Djibouti, otherwise known as the “Superpower’s playground” has maintained diplomatic ties with Japan since 1978 and Japan’s Maritime Self-Defense Force (MSDF) has had an overseas military base there since 2011, tasked with escort combat ships to combat piracy in the Gulf of Aden and the Red Sea.
This small desert country on the horn of Africa, lies on the Babel-Mandeb strait gateway to the Suez Canal, one of the world’s busiest shipping routes and is home to several military bases, Japan’s being the first overseas and has earned a status as model of stability in an otherwise volatile region being flanked by Somalia and Sudan.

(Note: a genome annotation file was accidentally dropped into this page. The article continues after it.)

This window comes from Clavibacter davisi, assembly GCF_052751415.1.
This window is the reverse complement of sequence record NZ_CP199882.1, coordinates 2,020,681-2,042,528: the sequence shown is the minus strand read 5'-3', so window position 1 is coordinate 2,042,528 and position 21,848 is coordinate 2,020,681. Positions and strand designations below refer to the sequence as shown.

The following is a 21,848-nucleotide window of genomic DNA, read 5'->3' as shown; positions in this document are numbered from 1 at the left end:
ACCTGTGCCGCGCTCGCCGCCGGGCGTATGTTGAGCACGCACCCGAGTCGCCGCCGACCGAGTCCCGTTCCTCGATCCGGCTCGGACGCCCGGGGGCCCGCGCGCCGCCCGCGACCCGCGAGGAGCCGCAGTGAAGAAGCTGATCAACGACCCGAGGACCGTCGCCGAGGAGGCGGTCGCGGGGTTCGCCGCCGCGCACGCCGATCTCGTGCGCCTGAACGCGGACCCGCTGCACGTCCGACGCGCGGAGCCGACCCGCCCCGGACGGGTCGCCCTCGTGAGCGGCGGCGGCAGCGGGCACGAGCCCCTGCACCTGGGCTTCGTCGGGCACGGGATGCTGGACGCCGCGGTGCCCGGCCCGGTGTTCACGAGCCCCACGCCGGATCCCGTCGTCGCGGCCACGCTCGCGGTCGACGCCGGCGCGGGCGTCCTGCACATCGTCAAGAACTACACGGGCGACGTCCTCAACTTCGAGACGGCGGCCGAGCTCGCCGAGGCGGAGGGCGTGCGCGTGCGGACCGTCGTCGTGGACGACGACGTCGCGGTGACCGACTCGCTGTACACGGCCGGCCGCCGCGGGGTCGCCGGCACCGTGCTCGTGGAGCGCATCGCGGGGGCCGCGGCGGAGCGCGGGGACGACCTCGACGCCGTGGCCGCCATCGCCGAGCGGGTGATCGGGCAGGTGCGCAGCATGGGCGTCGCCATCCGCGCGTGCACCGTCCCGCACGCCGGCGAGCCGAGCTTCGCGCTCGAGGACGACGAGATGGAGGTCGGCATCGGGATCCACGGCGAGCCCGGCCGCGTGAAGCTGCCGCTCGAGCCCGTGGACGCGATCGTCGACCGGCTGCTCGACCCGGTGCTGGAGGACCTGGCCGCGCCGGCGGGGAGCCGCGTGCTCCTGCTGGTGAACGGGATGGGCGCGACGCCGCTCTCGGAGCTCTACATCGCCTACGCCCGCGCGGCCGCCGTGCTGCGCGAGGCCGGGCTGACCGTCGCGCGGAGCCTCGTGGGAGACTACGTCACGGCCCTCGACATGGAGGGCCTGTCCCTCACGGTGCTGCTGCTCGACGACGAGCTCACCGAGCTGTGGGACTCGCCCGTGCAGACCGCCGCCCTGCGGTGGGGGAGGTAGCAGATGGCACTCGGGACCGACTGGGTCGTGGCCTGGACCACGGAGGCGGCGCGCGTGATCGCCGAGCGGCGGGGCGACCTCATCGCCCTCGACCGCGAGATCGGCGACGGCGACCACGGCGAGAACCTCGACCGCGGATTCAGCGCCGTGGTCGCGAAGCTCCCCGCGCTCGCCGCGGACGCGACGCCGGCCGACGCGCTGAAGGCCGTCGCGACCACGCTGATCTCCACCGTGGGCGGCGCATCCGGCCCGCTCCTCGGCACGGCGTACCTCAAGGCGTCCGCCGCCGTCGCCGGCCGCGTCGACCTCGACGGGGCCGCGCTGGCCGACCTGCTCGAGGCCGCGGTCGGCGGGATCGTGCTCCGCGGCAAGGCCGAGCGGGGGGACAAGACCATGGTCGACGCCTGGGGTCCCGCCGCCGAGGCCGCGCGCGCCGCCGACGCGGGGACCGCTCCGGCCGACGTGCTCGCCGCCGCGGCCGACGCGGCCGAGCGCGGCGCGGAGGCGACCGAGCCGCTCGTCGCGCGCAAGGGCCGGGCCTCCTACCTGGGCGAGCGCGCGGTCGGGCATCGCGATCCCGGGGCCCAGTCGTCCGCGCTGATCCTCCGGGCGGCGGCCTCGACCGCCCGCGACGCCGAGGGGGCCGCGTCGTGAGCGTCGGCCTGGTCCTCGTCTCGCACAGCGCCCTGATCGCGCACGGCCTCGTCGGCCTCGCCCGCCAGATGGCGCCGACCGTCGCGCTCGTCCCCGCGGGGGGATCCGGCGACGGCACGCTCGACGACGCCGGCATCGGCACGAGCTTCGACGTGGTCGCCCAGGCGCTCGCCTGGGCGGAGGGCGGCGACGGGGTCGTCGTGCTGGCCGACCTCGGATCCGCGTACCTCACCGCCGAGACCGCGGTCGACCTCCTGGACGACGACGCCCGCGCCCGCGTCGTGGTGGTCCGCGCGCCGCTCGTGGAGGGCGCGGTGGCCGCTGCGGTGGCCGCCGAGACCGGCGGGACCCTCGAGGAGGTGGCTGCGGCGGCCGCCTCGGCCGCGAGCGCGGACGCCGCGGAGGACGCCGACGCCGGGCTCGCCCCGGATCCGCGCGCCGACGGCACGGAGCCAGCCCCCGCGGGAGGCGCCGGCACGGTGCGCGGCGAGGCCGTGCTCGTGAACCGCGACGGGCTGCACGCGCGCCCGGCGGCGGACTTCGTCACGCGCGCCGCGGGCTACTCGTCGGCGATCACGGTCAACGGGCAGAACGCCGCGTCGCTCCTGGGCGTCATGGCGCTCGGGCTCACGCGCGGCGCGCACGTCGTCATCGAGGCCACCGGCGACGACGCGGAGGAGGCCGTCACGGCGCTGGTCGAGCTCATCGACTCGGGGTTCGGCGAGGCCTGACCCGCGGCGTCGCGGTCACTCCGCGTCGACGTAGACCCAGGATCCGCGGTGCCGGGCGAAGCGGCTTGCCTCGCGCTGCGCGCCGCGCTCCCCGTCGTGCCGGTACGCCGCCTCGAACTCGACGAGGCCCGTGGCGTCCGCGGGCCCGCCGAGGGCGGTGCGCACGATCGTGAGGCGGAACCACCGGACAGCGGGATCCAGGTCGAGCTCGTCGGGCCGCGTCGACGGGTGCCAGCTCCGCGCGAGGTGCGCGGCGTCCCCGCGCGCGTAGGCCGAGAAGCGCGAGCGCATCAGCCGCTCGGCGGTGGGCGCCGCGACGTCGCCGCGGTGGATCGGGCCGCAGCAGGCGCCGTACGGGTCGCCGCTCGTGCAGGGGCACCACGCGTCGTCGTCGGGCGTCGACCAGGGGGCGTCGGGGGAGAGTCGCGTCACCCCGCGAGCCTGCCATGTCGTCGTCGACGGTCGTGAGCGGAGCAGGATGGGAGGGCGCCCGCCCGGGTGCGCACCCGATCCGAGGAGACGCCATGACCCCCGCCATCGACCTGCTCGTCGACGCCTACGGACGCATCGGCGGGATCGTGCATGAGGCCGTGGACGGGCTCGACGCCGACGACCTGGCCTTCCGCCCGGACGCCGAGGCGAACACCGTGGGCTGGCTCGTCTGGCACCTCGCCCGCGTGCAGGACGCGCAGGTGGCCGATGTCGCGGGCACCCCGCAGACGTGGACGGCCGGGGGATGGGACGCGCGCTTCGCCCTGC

A military base not only means security for the nation but also the generation of hundreds of millions of dollars per year for the government, introducing OECD countries to Djibouti for long term promoting donor aid, anti-poverty programs, human rights, democracy and public service provision as well as defense against piracy.
With piracy being an issue of concern in this area, Japan in collaboration with the international community is intensifying the war on piracy to facilitate safe transportation of passengers and cargo in the Indian Ocean. The increased surveillance has witnessed a considerable drop in the key shipping route that had been hit hard leading to increasing in global shipping costs a few years back.
Mr. Hiroyuki Miyazawa, the Japanese Parliamentary Vice-Minister of Defense, during his last visit to Djibouti at the beginning of this month reaffirmed the Japanese government’s commitment to fostering relations with Djibouti and showing support in the fight and hopefully extinction of piracy in that area.